But if theres no reason to believe in satanic cults, why is the defense pushing the satanic cult theory?
Geragos might be using the satanic cult theory to elicit sympathy for Scott Peterson in the potential jury pool, said Fox News senior judicial analyst Judge Andrew P. Napolitano.
His initial goal is to neutralize Scott in the publics mentality, to give the public a reason to pause before judging him innocent or guilty, Napolitano said.
He said this strategy could be beneficial for a defense that needs to undemonize Peterson in the eyes of the public, but he warned that it could backfire if Geragos doesnt substantiate his claims with concrete evidence after the prosecution .................
Peterson lawyers subpoena judge in wiretap dispute
Peterson lawyers subpoena judge in wiretap dispute
Tuesday, June 10, 2003 Posted: 2109 GMT ( 5:09 AM HKT)
MODESTO, California (CNN) -- Lawyers for Scott Peterson have subpoenaed the judge who approved a wiretap on Scott Peterson's telephone, arguing he violated rules governing a capital murder case, court officials said Tuesday.
Judge Wray Ledine allowed police to intercept Peterson's phone calls beginning in January and met with investigators for updates as they built a case. Defense attorney Kirk McAllister said that under California rules governing a death penalty case, Ledine should have had a court reporter present during those meetings, but did not.
Prosecutors argue the proceedings weren't a capital case until April, when the bodies of Peterson's missing wife, Laci, and their unborn son turned up on the shores of San Francisco Bay.
Scott Peterson faces two counts of murder in the deaths of Laci Peterson, 27, and their unborn child. He has pleaded not guilty to two counts of murder in the case; prosecutors have said they will seek the death penalty if he is convicted.
The victims' bodies were found about 80 miles from their home, near the marina where Scott Peterson said he had launched his boat on a fishing trip Christmas Eve, the day his wife disappeared.
Scott Peterson's lead attorney, Mark Geragos, has accused prosecutors of "grave" misconduct over how they handled the wiretaps. Peterson's lawyers said the monitoring of the phone calls violated attorney-client privilege.
Prosecutors said the wiretap intercepted 69 phone calls between Peterson and McAllister. But they said investigators monitored and recorded only short segments of two of the 69 calls, and did not collect information protected by attorney-client privilege.
Somthing of LKL media editorial remarks
Larry King: CNN's dumbest hour
June 11, 2003
BY PHIL ROSENTHAL TELEVISION CRITIC
The mind boggles at what the many hard-working, serious-minded and often modestly compensated broadcast journalists who toil in earnest at CNN must make of the well-heeled, carefully coiffed caricature who prides himself on not being a newsman yet somehow remains the network's most identifiable personality.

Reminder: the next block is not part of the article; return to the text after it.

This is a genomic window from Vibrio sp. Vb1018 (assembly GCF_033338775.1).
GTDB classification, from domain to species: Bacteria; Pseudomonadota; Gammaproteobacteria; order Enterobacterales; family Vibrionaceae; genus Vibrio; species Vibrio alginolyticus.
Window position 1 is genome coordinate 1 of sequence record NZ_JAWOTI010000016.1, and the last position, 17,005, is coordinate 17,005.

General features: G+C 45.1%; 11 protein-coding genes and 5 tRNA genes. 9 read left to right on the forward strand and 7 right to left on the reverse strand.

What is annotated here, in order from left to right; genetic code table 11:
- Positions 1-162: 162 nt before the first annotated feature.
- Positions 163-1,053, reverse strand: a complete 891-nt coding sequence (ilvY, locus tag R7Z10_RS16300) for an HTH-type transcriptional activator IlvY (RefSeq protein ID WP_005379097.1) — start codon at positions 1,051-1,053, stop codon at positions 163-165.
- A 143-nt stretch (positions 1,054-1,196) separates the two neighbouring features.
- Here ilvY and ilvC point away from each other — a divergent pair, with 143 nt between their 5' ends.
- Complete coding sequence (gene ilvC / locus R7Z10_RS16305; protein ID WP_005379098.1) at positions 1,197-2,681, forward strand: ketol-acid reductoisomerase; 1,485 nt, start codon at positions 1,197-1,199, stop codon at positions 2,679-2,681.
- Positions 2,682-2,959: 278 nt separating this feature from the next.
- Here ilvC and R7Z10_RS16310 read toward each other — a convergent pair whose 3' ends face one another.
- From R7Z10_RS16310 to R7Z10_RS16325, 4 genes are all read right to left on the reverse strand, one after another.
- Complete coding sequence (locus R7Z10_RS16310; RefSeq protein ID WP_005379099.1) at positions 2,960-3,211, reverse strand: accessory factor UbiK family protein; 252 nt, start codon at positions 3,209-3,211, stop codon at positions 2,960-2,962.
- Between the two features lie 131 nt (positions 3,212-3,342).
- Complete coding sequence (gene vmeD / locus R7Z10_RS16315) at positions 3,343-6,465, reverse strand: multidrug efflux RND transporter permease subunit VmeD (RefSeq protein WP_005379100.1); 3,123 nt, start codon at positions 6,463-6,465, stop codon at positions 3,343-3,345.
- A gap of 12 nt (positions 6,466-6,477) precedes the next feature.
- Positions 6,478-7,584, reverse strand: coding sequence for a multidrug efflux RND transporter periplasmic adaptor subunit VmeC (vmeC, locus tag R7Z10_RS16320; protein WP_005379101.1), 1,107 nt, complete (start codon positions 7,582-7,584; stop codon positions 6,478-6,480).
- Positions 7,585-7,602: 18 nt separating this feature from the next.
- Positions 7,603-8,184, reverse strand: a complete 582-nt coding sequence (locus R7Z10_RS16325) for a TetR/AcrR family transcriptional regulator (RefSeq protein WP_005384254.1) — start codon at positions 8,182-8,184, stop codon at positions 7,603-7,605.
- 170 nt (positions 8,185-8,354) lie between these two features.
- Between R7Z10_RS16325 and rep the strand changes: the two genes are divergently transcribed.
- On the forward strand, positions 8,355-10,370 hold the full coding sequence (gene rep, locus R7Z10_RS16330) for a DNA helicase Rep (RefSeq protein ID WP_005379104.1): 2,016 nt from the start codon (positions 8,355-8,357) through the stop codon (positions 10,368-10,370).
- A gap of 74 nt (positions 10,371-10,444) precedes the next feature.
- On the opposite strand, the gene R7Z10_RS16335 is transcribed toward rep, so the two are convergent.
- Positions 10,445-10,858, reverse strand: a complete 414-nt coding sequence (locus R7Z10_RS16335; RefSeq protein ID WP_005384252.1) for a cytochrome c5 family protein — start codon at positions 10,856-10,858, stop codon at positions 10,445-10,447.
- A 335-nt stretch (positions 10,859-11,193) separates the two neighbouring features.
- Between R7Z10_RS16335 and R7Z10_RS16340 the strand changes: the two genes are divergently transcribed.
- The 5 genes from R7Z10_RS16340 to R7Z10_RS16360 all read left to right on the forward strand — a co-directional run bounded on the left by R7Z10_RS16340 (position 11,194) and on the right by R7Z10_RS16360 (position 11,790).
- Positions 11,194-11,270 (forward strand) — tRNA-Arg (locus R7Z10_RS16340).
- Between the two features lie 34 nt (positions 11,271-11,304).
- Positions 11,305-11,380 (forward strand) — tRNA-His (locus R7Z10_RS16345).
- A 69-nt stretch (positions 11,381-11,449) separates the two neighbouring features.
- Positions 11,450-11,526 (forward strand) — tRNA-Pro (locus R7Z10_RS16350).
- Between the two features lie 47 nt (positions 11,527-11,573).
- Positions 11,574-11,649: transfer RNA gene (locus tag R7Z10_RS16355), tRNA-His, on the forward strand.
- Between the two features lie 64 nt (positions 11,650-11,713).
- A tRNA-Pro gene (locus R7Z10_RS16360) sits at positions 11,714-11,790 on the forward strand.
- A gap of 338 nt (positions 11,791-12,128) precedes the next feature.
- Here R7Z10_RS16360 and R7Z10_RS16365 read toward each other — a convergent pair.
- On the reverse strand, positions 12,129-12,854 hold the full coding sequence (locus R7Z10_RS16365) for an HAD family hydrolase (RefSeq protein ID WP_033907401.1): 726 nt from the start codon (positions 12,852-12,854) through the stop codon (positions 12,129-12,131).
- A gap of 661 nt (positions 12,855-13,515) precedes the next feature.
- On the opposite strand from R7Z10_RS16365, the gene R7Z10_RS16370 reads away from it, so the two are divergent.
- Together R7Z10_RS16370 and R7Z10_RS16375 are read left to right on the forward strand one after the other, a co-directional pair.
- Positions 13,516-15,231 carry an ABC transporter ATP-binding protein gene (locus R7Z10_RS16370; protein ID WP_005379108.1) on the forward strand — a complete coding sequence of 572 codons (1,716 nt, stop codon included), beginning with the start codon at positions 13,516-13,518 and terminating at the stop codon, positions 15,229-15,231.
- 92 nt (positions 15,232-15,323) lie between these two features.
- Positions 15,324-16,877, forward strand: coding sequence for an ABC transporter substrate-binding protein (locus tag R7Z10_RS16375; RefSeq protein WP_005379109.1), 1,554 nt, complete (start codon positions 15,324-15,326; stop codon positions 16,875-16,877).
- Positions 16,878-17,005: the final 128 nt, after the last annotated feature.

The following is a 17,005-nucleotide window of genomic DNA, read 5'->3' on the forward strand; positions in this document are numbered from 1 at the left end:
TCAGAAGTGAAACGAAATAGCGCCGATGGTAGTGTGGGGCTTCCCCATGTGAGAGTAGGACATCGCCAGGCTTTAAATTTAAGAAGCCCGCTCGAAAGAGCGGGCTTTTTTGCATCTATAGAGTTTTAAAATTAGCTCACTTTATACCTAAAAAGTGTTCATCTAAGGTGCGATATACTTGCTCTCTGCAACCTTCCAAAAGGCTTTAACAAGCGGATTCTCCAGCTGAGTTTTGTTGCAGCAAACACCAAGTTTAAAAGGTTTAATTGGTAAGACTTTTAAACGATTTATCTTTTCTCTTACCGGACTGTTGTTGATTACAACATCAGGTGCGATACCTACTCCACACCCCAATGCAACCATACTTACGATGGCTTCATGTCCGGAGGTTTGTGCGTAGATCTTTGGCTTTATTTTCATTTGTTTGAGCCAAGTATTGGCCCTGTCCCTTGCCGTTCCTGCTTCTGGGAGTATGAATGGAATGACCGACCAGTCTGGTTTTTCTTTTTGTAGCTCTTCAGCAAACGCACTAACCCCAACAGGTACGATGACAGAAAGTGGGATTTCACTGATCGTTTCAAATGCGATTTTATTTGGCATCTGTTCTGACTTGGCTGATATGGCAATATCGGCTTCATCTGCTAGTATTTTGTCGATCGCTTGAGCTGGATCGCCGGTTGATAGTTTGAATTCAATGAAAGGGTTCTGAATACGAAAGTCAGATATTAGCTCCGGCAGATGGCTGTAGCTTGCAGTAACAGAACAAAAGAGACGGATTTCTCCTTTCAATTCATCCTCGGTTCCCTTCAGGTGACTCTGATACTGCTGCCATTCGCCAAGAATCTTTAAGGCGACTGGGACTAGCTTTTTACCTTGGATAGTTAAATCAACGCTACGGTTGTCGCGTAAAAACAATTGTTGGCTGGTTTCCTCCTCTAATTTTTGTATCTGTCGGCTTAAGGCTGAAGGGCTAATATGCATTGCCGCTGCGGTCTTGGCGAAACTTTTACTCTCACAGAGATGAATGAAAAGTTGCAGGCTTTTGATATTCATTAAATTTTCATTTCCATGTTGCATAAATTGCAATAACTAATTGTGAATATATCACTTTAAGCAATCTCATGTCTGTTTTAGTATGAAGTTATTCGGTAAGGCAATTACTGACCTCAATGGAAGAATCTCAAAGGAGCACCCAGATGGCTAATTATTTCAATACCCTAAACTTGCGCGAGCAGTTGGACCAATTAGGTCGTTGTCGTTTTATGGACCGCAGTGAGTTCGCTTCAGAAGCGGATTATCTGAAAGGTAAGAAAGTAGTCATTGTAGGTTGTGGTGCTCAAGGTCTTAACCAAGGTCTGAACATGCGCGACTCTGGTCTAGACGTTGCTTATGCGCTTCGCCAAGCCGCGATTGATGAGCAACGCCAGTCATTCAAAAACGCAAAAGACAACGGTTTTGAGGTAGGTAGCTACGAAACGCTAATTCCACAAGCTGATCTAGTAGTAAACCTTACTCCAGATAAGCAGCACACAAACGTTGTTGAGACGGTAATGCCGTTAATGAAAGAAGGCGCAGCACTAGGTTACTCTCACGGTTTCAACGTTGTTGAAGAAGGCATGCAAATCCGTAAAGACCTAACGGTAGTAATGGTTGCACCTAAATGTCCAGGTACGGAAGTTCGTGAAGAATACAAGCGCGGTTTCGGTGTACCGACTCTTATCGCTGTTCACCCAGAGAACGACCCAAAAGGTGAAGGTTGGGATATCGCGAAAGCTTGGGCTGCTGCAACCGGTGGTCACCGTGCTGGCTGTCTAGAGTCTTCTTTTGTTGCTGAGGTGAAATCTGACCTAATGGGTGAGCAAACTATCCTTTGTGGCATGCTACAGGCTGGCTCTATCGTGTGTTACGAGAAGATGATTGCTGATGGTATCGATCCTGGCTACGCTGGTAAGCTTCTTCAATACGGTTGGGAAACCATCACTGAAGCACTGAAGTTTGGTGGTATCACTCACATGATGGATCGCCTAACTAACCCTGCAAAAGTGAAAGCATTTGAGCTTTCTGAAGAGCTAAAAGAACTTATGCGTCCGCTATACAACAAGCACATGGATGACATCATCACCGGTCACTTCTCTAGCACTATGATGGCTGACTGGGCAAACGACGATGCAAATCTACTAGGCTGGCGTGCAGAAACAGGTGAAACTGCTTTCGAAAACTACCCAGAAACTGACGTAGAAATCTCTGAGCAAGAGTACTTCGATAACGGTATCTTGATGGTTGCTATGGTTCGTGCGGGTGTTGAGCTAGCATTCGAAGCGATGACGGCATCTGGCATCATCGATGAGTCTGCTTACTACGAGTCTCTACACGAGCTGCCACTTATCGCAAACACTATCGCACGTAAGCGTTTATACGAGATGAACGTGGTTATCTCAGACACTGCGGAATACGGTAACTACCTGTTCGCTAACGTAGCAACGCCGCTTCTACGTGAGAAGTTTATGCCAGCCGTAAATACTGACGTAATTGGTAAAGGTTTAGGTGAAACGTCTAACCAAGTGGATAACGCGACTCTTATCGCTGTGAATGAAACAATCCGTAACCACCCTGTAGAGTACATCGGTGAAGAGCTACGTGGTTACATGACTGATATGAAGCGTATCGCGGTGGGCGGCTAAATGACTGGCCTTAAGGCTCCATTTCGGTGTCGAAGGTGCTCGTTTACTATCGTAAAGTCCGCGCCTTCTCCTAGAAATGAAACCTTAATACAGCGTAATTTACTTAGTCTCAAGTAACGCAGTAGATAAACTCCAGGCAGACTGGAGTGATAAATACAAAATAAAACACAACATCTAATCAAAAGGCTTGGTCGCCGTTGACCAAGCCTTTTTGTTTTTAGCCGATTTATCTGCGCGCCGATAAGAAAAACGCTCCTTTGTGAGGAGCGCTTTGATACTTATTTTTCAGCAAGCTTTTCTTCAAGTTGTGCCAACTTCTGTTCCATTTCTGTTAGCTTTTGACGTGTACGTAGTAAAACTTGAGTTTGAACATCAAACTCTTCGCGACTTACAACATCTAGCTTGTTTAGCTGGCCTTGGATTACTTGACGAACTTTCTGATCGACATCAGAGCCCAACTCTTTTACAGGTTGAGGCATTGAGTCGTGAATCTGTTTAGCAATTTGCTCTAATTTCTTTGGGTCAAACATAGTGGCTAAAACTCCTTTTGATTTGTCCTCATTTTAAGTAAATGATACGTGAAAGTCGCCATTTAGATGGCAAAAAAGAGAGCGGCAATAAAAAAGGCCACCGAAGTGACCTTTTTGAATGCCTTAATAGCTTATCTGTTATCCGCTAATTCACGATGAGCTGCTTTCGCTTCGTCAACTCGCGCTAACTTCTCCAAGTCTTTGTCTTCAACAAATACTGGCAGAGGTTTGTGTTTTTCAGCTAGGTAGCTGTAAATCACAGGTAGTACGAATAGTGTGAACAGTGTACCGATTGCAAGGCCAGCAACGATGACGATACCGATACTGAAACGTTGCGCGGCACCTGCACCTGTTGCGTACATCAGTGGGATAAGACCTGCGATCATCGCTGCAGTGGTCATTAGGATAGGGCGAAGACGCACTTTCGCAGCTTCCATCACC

They put their lives on the line in hot spots around the world, strive to put complex geopolitical issues into focus and sort out what's important from what is not in an effort to lure back some of the viewers their network's audience, all so at 8 each weeknight (with repeats at 11 p.m. and 2 a.m.) Larry King can singlehandedly sink the CNN claim that it takes real news more seriously than its rivals.
It's been said before. It's worth saying again. Nearly 20 years removed from the glory days of his once-fascinating overnight radio show, this guy does more harm than good to CNN--even as host of its top-rated show.
So at what point does CNN wise up and rein in "Larry King Live" to save itself?
More a courtier than an interviewer even under the best of circumstances, the oft-married King is at present squandering his prime-time hour on CNN by obsessing over a woman. A dead woman. Laci Peterson.
It can be argued that Peterson's disappearance and subsequent murder is noteworthy, but not to the extent "Larry King Live" would make you think it is. Going into his much-publicized chat Tuesday with author/ politician Hillary Clinton, who has nothing to do with Laci, five of King's previous eight shows had dwelled on the Peterson murder case.
Judging from "Larry King Live"--or "Laci Peterson Dead," as it's apt to be called--this is the second biggest story of the year, marginally trailing the war in Iraq. And by year's end, who knows? That little dustup with Saddam may pale by comparison.
Since April 18th, in fact, King has done 38 shows and the Peterson case has been a significant portion of 17 of them, a ridiculous figure that doesn't count the questions he asked guest Diane Sawyer on May 7th about her interview with Scott Peterson, Laci's husband and accused killer.